Absolulute Privacy allows you to lock down the rss feeds but I wanted to still allow them but keep them private. The answer was the Feed Key plugin which sets a unique key for each user. Simple Press also has feeds for the posts and comments in the forum but thankfully it already had its own feed keys so all RSS feeds where now private.

So far we have used the following plugins:

The rest of the plugins I used for the site included

  • AVH Extended Categories WidgetsAlways a favourite and it allows you better option to display the blog categories
  • Better Tag CloudThis also provides a much better tag solution than the stock cloud.
  • Flexi Pages Widget – This extends the page menu system beyond the basic widget available for WordPress.
  • Contact Form 7 – I used this to allow members to send information and files to the website administrators
  • Enhanced Recent Posts – Great way to re-introduce prior articles of relevance
  • Events –  I originally used the plug Event Calendar plugin but found this plugin much better and easier to work with. Event Calendar required events to be posts and they kept on inteferring with other parts of the site. Events allows anybody to add to the site calendar (selectable in options) and the events can link to third party websites or existing posts or pages on the private site.
  • Google Analyticator – You just have to have a Google Analytics plugin installed.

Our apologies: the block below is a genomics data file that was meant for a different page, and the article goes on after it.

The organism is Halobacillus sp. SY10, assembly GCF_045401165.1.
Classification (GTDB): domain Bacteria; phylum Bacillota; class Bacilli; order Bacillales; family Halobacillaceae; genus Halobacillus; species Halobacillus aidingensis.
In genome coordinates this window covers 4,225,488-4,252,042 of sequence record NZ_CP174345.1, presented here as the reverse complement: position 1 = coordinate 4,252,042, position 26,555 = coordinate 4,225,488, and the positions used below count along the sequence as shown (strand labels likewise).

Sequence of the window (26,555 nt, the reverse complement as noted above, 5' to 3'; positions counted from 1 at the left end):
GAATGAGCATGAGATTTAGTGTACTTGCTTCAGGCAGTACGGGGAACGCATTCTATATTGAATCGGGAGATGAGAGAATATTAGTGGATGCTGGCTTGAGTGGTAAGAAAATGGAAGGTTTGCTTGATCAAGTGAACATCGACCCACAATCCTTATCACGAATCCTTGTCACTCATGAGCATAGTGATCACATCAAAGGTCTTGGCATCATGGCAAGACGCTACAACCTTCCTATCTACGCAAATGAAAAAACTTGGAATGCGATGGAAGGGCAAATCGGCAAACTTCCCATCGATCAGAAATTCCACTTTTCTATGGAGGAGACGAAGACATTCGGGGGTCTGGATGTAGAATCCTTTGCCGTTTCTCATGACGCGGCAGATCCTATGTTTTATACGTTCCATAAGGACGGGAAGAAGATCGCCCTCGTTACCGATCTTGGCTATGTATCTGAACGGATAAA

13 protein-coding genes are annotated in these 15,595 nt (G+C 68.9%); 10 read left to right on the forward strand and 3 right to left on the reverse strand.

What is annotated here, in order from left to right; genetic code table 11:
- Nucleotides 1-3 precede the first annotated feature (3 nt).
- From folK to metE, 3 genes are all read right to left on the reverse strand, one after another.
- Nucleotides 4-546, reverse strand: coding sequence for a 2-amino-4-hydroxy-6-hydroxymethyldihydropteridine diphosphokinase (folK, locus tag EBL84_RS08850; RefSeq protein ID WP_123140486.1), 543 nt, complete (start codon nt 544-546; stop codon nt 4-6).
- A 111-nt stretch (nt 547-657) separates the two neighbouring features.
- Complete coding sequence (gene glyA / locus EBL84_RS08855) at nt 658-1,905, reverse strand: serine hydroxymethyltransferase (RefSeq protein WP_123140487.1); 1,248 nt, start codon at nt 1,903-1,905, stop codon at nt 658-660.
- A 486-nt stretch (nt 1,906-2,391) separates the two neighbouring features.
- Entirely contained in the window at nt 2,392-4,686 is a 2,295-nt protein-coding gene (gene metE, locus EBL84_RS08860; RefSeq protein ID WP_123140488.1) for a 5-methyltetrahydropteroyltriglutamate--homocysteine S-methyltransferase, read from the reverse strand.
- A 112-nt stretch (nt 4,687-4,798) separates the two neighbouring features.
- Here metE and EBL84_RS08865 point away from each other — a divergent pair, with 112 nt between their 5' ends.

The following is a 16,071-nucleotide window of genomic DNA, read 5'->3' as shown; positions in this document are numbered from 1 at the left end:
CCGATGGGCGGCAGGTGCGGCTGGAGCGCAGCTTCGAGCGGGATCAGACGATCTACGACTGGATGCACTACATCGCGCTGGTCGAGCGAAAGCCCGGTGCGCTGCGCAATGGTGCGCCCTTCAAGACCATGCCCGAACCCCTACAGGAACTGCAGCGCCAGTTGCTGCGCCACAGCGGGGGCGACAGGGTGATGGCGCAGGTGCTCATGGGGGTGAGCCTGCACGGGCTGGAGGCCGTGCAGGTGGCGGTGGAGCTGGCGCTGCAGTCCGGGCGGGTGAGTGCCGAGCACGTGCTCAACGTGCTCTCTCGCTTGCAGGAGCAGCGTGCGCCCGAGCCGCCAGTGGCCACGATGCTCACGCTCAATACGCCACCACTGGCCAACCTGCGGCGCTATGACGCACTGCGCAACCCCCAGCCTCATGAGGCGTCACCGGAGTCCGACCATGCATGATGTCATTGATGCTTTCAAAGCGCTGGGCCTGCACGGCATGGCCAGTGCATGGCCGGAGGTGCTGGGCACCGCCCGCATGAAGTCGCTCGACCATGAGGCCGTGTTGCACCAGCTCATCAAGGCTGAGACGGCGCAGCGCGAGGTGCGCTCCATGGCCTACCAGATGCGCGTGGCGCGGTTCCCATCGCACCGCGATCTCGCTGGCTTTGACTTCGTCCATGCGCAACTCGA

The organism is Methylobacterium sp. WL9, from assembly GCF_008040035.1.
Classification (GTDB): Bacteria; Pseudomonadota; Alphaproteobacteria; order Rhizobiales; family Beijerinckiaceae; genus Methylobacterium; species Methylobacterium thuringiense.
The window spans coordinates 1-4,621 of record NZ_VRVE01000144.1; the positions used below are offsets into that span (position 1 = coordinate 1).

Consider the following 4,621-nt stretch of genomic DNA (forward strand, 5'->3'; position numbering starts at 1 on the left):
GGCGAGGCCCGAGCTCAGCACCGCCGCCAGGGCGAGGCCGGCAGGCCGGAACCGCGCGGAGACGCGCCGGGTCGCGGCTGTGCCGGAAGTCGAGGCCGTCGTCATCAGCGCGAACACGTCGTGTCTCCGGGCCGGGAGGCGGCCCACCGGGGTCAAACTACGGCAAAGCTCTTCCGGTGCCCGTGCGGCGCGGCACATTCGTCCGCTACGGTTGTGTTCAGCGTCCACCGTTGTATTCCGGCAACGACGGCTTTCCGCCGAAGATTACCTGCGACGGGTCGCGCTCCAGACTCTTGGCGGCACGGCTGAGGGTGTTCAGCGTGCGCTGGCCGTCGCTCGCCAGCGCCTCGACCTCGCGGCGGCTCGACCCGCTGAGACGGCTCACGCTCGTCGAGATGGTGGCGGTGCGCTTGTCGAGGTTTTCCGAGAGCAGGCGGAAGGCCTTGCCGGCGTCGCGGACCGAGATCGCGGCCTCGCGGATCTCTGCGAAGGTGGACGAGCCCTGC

• TinyMCE Advanced –  This plugin adds a few extra features to the TinyMCE editing panel that is not on the default version.
  • Use Google Libraries – This allows the brower to load some of the larger javascript libraries from Google’s CDN servers rather than from the website. Chances are many browsers already have these libraries cached and if they dont the downloads can happen in parrallel to the rest of the site content rather than lengthening the queue.
  • WordPress.com Stats – Gives you some quick pageview stats to check rather than loading up the full version of Google Analytics
  • WordPress Backup (by BTE) – Lets face it, nobody does manual backups all the time. This plugin zips three seperate files sets. The uploads, plugins and themes and stores them on your hosting account. The plugin will then email you the files or you could use a scheduled ftp transfer to retreive them.
  • WP-DBManager– This plugin is amazing. From its control panel you can optimise your wordpress database, save a backup or  schedule a regular backup. You can download or restore any of the saved backups and setup automatic emailing of the backups. There are advanced tools to allowing you to delete tables, run SQL queries and much more.
  • WordPress Download Monitor –  The role of the File Library was handled by this plugin. It allowed file security so you have to be logged into an account to get access to the file as well as the ability to setup different categories and keep download statistics.
  • WP Issuu – This allows the embedding of online documents so they can be read right on the screen.
  • WP Render Blogroll Links – I used this to turn the standard links feature of wordpress into a links libarary for the membership.
  • My Brand Login – this allows you to “brand” the login screen with your own logo rather than the standard wordpress logo.
  • Subscribe2 – This allows email notification to the sites members when a new article is posted.

All these plugins work well together and everything works. I wish I could show you but its… ummm… well…. PRIVATE  🙂

2 thoughts on “Private Members Only Website Using WordPress 3”

  1. Thank you for a very informative article.
    Read with interest as I have set up something very similar using absolute privacy and simplepress. Someone pointed out though that before a new user has been approved, they already appear in the members list on the forum. interested to know if your set up has this glich as well?